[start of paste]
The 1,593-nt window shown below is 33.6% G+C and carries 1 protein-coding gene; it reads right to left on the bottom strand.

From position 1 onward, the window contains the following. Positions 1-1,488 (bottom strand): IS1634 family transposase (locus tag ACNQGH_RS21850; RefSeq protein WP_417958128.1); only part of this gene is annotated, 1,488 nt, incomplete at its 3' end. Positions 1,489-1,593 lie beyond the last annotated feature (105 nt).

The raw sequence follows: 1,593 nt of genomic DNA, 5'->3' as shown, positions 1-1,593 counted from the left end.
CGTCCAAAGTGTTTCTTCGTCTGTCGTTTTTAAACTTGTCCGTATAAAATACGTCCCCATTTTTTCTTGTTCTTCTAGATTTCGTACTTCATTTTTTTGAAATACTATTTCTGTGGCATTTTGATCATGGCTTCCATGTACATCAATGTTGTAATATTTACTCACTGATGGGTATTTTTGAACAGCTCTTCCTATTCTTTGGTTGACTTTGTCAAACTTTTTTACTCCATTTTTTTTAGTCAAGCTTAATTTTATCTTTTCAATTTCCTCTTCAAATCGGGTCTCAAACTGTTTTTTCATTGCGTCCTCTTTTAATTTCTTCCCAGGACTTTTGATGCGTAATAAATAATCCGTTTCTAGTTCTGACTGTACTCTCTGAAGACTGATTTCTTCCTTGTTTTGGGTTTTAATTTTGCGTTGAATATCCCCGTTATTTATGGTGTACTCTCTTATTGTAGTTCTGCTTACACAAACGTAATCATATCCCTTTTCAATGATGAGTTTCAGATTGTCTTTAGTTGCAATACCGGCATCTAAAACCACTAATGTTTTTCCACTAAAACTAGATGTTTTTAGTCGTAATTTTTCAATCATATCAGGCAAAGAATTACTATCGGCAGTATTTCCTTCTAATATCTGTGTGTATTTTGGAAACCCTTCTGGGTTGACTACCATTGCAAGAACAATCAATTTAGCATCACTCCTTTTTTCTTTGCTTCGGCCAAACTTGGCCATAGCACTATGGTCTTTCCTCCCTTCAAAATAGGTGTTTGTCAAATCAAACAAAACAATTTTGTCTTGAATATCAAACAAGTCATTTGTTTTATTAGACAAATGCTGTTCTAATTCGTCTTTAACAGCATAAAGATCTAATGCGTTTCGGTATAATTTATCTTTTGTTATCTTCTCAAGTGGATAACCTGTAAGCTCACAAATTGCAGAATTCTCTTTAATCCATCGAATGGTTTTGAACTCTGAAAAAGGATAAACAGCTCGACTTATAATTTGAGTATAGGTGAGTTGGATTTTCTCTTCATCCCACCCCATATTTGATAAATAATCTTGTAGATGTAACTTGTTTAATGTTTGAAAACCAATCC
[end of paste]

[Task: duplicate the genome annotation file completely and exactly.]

The 1,593-nt window shown below is 33.6% G+C and carries 1 protein-coding gene; it reads right to left on the bottom strand.

From position 1 onward, the window contains the following. Positions 1-1,488 (bottom strand): IS1634 family transposase (locus tag ACNQGH_RS21850; RefSeq protein WP_417958128.1); only part of this gene is annotated, 1,488 nt, incomplete at its 3' end. Positions 1,489-1,593 lie beyond the last annotated feature (105 nt).

The raw sequence follows: 1,593 nt of genomic DNA, 5'->3' as shown, positions 1-1,593 counted from the left end.
CGTCCAAAGTGTTTCTTCGTCTGTCGTTTTTAAACTTGTCCGTATAAAATACGTCCCCATTTTTTCTTGTTCTTCTAGATTTCGTACTTCATTTTTTTGAAATACTATTTCTGTGGCATTTTGATCATGGCTTCCATGTACATCAATGTTGTAATATTTACTCACTGATGGGTATTTTTGAACAGCTCTTCCTATTCTTTGGTTGACTTTGTCAAACTTTTTTACTCCATTTTTTTTAGTCAAGCTTAATTTTATCTTTTCAATTTCCTCTTCAAATCGGGTCTCAAACTGTTTTTTCATTGCGTCCTCTTTTAATTTCTTCCCAGGACTTTTGATGCGTAATAAATAATCCGTTTCTAGTTCTGACTGTACTCTCTGAAGACTGATTTCTTCCTTGTTTTGGGTTTTAATTTTGCGTTGAATATCCCCGTTATTTATGGTGTACTCTCTTATTGTAGTTCTGCTTACACAAACGTAATCATATCCCTTTTCAATGATGAGTTTCAGATTGTCTTTAGTTGCAATACCGGCATCTAAAACCACTAATGTTTTTCCACTAAAACTAGATGTTTTTAGTCGTAATTTTTCAATCATATCAGGCAAAGAATTACTATCGGCAGTATTTCCTTCTAATATCTGTGTGTATTTTGGAAACCCTTCTGGGTTGACTACCATTGCAAGAACAATCAATTTAGCATCACTCCTTTTTTCTTTGCTTCGGCCAAACTTGGCCATAGCACTATGGTCTTTCCTCCCTTCAAAATAGGTGTTTGTCAAATCAAACAAAACAATTTTGTCTTGAATATCAAACAAGTCATTTGTTTTATTAGACAAATGCTGTTCTAATTCGTCTTTAACAGCATAAAGATCTAATGCGTTTCGGTATAATTTATCTTTTGTTATCTTCTCAAGTGGATAACCTGTAAGCTCACAAATTGCAGAATTCTCTTTAATCCATCGAATGGTTTTGAACTCTGAAAAAGGATAAACAGCTCGACTTATAATTTGAGTATAGGTGAGTTGGATTTTCTCTTCATCCCACCCCATATTTGATAAATAATCTTGTAGATGTAACTTGTTTAATGTTTGAAAACCAATCC